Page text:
Tell me, what would you do?
Friday, May 2, 2014
My green and thrifty projects this week are mostly things I meant to do, but didn't quite - make the last of the basil into pesto. Pick the last apples and rhubarb to stew. Make sourdough, sew on buttons, freeze some warrigal greens before the weather does it for me. What actually happened was school holidays.
Ah, school holidays. Over the Easter break we have done.. nothing. A whole lot of lovely, lovely, thrifty nothing. This is how our days unfold. I get up at dawn and go to the gym. When I get home I hop back into bed (in my gym clothes. Yes, I am a slattern), and read my book. When I get up the children may be playing cards. When I have finished my shower I may find children on my bed playing their flutes (why on MY bed girls? Go away). They may be cooking brownies, inviting friends over, cooking cupcakes, watching movies, painting eggs, painting over last year's canvasses (there goes their eminently collectable juvenilia..), learning canasta, playing spoons, watching endless ABC3, getting to Level 132 of the fruit game. Posy learns how to lay and light a fire. She does this every day, except she prefers not to go out in the rain and get muddy.. 'Look, the rain is letting up Mummy. You and The Girl should have enough time to go and get wood now before it rains again..'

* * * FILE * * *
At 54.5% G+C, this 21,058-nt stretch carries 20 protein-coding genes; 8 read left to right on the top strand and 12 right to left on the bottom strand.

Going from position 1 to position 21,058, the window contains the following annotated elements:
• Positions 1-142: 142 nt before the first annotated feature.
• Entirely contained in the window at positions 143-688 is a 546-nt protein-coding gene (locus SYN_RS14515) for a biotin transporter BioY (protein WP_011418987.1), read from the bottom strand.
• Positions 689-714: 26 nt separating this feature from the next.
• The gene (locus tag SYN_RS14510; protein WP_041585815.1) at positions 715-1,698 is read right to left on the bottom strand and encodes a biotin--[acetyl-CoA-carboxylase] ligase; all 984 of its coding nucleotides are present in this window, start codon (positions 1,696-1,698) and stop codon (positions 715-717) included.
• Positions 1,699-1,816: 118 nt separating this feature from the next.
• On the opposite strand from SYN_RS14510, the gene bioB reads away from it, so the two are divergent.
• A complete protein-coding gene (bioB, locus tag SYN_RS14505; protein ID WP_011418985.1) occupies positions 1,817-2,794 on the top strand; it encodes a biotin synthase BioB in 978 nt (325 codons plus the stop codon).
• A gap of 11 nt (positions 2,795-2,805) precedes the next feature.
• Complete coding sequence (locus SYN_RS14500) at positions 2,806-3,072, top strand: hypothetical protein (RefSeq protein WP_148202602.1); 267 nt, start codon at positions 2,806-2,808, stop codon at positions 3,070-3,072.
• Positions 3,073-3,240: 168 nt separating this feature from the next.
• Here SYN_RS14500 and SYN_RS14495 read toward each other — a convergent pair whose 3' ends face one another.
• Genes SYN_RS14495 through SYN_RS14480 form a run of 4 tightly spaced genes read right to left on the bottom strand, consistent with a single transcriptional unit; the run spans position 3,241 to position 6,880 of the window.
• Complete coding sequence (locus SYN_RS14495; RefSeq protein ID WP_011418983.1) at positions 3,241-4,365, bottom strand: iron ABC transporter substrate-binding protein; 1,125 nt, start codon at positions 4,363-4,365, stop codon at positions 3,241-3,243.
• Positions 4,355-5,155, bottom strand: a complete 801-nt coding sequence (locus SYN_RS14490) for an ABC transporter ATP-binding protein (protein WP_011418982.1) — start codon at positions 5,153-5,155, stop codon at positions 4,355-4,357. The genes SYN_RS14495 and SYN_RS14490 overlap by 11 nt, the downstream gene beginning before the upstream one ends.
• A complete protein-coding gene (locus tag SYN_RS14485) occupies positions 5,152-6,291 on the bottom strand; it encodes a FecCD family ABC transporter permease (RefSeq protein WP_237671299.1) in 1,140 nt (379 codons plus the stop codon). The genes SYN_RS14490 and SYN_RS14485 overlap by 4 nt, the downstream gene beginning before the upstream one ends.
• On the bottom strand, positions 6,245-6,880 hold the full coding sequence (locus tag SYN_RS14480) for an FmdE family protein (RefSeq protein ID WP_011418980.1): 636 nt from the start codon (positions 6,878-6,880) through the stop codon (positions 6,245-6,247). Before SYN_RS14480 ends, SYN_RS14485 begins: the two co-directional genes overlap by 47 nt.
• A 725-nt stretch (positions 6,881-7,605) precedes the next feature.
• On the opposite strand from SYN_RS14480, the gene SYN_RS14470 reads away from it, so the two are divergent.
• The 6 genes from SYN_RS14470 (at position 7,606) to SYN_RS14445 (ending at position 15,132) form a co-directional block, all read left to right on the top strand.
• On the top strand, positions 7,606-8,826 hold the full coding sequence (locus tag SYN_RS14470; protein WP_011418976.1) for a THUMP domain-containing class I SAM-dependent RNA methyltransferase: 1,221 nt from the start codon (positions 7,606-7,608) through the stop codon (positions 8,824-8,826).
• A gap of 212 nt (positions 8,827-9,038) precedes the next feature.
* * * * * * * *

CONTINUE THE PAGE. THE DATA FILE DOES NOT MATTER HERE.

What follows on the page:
The entire dining table disappears under painting detritus. Posy and her friend are painting an entire farm. They paint the backdrop, then paint all the individual elements and animals on separate pieces of paper, then cut them out to stick on the back drop.. then lose interest. Rosy is painting sunsets. The Girl is painting still lifes for her Year 12 art study.
There are sleep overs. The whole downstairs family room is turned into a giant fort with all the sheets, mattresses, cushions and blankets in the house. A teddy club is formed. Sleeping bags disappear into the fort where the 'sleep over' (ha) commences. There is hilarious dancing to loud music. There is home made pizza for dinner, and home made waffles for breakfast with whipped cream and this divine chocolate sauce. There are marshmallows toasted on the fire. Small girls disappear into the outside cubby between rain showers to spy on the boys next door (the ones they despise and loathe). The girls pull out the stash of Grandma Hazel's fabulous costume jewelry, and load themselves down with pearls and marvellous 70s clip-on ear rings. Then they get out all their beads and make their own jewelry. I happen to know what several mothers are getting for Mother's Day this year.
The absolute favourite and best thing to do in school holidays though, is to wear pyjamas all day and use an old foam mattress to slide down the stairs.
Let me warn you though - cheap and thrifty fun in the school holidays can be made to sound idyllic in a blog post, but mainly creates a whole house of mess. There is also a fair amount of yelling (both parents and children), some crying (ditto), door slamming, food embedded in soft furnishings, and similar prices to pay for cheerful mayhem. It is not for the faint hearted. Tell me about your black-belt parenting school holiday experiences..